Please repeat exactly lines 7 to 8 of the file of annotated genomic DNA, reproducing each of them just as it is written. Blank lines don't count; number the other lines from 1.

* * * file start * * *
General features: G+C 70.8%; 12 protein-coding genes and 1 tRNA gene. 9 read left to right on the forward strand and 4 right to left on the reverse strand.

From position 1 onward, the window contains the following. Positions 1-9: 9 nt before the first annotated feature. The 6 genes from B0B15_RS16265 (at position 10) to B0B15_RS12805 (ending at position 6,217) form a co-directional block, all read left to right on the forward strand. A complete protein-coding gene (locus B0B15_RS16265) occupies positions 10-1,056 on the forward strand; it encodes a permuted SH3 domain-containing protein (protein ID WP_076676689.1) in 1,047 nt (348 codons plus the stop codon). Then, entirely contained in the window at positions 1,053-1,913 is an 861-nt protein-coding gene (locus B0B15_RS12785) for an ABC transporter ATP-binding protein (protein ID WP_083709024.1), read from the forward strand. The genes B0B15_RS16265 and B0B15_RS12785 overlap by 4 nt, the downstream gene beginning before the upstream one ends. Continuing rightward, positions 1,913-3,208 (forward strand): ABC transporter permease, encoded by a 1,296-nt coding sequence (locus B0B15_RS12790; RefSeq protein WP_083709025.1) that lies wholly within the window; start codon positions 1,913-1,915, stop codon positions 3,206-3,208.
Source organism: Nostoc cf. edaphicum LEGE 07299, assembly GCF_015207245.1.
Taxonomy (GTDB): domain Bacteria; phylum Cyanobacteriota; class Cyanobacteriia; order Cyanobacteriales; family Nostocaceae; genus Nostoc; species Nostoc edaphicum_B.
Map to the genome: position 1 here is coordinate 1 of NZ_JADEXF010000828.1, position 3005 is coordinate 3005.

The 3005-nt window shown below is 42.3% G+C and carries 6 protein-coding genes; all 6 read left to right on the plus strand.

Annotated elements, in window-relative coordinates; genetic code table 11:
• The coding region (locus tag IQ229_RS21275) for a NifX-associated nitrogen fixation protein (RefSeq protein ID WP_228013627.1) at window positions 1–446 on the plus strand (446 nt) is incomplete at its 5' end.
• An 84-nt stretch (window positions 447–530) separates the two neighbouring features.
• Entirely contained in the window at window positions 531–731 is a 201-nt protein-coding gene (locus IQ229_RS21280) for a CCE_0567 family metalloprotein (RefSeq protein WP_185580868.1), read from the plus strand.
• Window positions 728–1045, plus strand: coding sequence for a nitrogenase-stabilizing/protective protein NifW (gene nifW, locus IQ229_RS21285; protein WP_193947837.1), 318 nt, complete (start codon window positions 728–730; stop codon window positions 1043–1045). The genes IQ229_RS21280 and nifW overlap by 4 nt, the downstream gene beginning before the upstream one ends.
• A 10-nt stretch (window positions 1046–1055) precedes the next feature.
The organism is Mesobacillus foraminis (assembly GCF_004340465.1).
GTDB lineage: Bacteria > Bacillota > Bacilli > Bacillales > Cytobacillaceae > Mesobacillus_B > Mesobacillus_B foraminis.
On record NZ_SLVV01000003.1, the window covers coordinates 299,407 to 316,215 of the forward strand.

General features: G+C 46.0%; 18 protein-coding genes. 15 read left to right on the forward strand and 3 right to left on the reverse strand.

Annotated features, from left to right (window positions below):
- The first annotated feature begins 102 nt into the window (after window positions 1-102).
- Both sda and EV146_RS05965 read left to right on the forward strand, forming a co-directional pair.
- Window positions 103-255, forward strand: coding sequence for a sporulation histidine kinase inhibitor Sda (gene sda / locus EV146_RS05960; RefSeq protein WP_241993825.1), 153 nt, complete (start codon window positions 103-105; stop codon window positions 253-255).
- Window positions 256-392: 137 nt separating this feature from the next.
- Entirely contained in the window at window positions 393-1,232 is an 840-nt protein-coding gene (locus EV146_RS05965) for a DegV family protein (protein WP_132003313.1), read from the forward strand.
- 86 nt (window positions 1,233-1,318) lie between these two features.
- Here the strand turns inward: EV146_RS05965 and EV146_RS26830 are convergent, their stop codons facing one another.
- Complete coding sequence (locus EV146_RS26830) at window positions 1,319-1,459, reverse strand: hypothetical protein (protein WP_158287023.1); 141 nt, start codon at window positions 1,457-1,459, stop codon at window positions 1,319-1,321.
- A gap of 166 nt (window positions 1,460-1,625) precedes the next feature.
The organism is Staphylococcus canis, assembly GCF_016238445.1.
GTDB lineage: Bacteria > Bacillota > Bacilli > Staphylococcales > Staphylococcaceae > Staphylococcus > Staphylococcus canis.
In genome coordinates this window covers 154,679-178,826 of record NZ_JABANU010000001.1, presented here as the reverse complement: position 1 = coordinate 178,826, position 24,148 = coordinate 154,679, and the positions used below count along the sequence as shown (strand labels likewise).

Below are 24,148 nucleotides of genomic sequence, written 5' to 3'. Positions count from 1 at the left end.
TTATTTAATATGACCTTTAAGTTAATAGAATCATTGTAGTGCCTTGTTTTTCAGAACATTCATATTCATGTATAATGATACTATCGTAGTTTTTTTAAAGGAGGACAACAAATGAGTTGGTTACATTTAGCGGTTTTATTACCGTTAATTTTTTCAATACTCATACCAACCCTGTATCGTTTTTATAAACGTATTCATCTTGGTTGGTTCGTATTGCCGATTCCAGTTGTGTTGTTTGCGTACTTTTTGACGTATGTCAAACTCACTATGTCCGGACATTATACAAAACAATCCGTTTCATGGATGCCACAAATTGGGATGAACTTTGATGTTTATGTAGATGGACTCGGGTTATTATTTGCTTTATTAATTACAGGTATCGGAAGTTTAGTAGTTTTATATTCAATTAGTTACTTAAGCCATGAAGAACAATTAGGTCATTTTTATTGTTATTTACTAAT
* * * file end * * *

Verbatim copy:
Annotated elements, in window-relative coordinates; genetic code table 11:
• The coding region (locus tag IQ229_RS21275) for a NifX-associated nitrogen fixation protein (RefSeq protein ID WP_228013627.1) at window positions 1–446 on the plus strand (446 nt) is incomplete at its 5' end.